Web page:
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School construction bond win is seen as a big victory for Portland district

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A campaign to pass the bond, dubbed Portlanders for Safe and Healthy Schools, attempted to turn last year's public relations crisis into a selling point for the measure.

JONATHAN HOUSE - Members of the Portland Public Schools Board celebrate the arrival of initial returns in Tuesday night's bond campaign. Partial returns at 8 p.m. showed the $790 million bond had support from 61 percent of voters.Voters approved Portland Public Schools' $790 million construction bond Tuesday night with 65 percent of the vote.

It was a victory for a district that has suffered a string of negative headlines since May 2016, when parents and media reports forced Portland Public Schools to acknowledge how officials ignored or underplayed decades of deferred maintenance in PPS schools. The 2016 reports focused on the presence of lead in schools' drinking water, which school administrators had allowed children to drink unfiltered for years.

The campaign to pass the bond, dubbed Portlanders for Safe and Healthy Schools, attempted to turn last year's public relations crisis into a selling point for the bond, noting how money from the bond's proceeds would significantly reduce lead hazards in schools. Only a portion of the bond would pay for safety upgrades in schools. Most of the money was designated for rebuilding Lincoln, Madison and Benson high schools as well as Kellogg Middle School.JONATHAN HOUSE - Supporters of the Portland Public Schools' bond, Brandi Jordan, left, and Ben Katz, pose for a picture in front of early results from Multnomah County.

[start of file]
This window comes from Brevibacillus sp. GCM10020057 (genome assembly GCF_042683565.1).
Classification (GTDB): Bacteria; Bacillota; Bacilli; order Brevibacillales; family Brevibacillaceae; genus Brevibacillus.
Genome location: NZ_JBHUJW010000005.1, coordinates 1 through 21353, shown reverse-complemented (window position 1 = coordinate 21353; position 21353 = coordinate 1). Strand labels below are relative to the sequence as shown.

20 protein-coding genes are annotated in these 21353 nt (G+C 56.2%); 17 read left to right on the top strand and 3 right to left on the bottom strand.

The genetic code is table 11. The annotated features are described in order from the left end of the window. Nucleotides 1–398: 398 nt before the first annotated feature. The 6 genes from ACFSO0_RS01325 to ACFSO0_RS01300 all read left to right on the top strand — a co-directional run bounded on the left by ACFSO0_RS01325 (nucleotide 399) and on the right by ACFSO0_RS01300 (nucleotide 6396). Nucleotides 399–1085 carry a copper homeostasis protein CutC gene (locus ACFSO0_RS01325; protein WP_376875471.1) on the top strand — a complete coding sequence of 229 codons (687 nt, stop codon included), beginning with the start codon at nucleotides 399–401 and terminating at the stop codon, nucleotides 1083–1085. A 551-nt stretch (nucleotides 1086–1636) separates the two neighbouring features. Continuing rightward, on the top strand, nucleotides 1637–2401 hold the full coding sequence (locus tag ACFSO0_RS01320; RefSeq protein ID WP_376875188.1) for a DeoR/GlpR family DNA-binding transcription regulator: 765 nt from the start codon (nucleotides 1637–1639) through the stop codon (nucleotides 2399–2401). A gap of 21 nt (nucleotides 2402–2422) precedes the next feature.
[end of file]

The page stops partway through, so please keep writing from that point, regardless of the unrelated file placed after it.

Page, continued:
"Everyone wants their kids to have great schools," said interim Superintendent Bob McKean before the initial results rolled in.

Portlanders for Safe and Healthy Schools raised close to $500,000 for its campaign, according to an incomplete tally with the Oregon Secretary of State's office Tuesday. Of that, much came from industries that stood to benefit from the bond, including builders, architects and designers.

Relatively few people voted in the election. As of Tuesday evening, voter turnout hovered around 25 percent — far below the level at the same point in the election cycle in November 2016, when 61 percent of voters had returned a ballot.

The last time Portland Public Schools voters approved a school construction bond, in November 2012, the vote came during a presidential election, when turnout is typically at its highest.

A previous effort to pass a PPS school construction bond, in May 2011, failed by a narrow margin, with 51 percent of voters saying no.